The problem: When I develop a wordpress website the client first wants to see it before to upload it to his server/domain.

Until now I work on my local PC but I have a lot of orders and the clients wants to see the websites before the migration on their server, but they can't because I work on my local PC.

So my question is what is the best way to create a WordPress staging environment online?

My idea is to buy separate domain / hosting and install all websites in separate folders on this server.

My other idea is to make some king of a software on the server to manage the development process.

Also, if the client want to see the website I use my server and after that I delete the website but for large amount of project this is not a solution.

How you manage large amount of project and what systems do you use.?

  • You can try ngrok to create a tunnel to your local machine ngrok.com/faq#wordpress Nov 14, 2016 at 18:36
  • Can I tunnel only a specific folder with ngrok? Nov 15, 2016 at 15:53
  • What kind of setup do you have on your local pc? MAMP, WAMP,...? Nov 15, 2016 at 18:01
  • I'm using xampp. Nov 15, 2016 at 18:04
  • If this folder is setup as a virtual host, then yes you can. Is this site a subfolder of the main localhost or is it it's own domain? Nov 15, 2016 at 18:26

2 Answers 2


I'll offer a couple alternatives to @jgraup but his suggestions are all good ones. I also must note that I use macOS so some of the particulars of these suggestions won't work on a PC but there should be equivalents.

If my client(s) already have a site up using maindomain.com, I will usually set up a staging site at dev.maindomain.com through their web host.

Like you I work locally and I push development updates to the staging site so the client can view and give feedback. For this I use WP Migrate DB Pro which is invaluable to upload the database and the SFTP plugin for Sublime Text 3.

If your code editor has built-in FTP/SFTP then all you need is WP Migrate DB Pro for the database and media files which you run either through the WP Admin or via WP-CLI using the command line. Regardless of where your staging site resides, WP Migrate DB Pro will work.

Alternatively, I just started using DreamCompute with DreamHost via my business VPS account to host our staging server(s). I am not a Linux expert by any means but you can get a web server set up with some creative Googling and copy and pasting without too much trouble. Your web host may have a similar scalable server option with OpenStack or something similar. We've found DreamCompute to be super fast and perfect for collaborative projects.

Another option is MAMP/MAMP Pro (an alternative to Vagrant) which can make your local site available over the internet. On Mac, CodeKit can do this as well.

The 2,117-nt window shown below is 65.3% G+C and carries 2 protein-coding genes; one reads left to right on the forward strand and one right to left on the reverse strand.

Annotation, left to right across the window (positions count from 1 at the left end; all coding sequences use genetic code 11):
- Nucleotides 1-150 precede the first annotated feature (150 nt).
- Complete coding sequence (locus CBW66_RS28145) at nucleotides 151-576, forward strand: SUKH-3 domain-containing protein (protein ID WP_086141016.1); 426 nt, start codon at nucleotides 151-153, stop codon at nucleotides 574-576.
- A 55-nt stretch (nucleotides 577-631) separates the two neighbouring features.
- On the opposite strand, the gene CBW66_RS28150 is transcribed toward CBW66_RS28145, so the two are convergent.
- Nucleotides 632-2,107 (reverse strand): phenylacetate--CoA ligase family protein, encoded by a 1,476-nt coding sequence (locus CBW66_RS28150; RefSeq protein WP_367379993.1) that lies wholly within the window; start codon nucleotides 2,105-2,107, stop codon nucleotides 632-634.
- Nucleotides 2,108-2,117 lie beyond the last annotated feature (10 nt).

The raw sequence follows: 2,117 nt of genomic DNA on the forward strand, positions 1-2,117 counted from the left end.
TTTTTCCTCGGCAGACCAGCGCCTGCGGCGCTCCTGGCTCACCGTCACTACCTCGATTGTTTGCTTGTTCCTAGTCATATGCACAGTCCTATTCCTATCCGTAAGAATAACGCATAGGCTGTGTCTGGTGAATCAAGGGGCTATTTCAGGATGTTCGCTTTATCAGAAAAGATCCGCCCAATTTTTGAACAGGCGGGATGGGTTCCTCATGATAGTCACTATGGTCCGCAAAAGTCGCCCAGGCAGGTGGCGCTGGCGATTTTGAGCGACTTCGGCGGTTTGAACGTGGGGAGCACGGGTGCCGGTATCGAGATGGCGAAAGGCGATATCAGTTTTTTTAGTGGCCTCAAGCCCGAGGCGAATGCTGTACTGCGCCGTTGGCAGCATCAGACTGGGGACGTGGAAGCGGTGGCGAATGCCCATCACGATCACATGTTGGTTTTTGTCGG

Lastly, if you have your own site like myportfolio.com, you can always install staging client WordPress installs in subfolders so something like: myportfolio.com/superclient/. And that folder has it's own WP install.

  • Thank you for the advice @joshuaiz. I checked the Sublime plugin SFTP and I think that it's great. I will install the plugin for sure. For now I'm thinking to hire VPS server and host the websites there. Until now I used my website to store the clients website like you said myportfolio.com/superclient/ but this solution is not very good. One more idea is to make my localhost available on internet and when a client want to see his/her website I just sending him the Ip address. Nov 13, 2016 at 16:14
  • @YordanKostadinov one thing to note is that to use the SFTP plugin with Sublime Text, it only will upload changed files which means you need to have a GitHub repository for every project which is good practice anyway.
    – joshuaiz
    Nov 13, 2016 at 17:10

You really can't get away without having a publicly accessible staging environment these days for remote clients. Or at least trying to use something like Vagrant to keep the environments as close together as possible. You can also have the client checkout the Vagrant environment with git then just pass your database to them when it's time to update.

Hosting companies like Pantheon include several environments like; staging, test, and live. While Cloud9 is a cloud based editor which means you could edit your code and share the results with a remote user in real-time.

WP-CLI does a really good job of giving you the ability to export / import and migrate databases.

And rsync will always be a great way to sync folders between servers.

http://welaika.github.io/wordmove/ looks interesting too. Found via http://vccw.cc/

  • I will check the pantheon website for sure. I would love to use WP-CLI but I use windows for development. This leads to the questions. Can I use WP-CLI under windows? Nov 13, 2016 at 15:56
  • @YordanKostadinov - yes. wp-cli.org/docs/installing
    – jgraup
    Nov 13, 2016 at 17:06
  • Have you seen wordmove?
    – jgraup
    Nov 14, 2016 at 18:18

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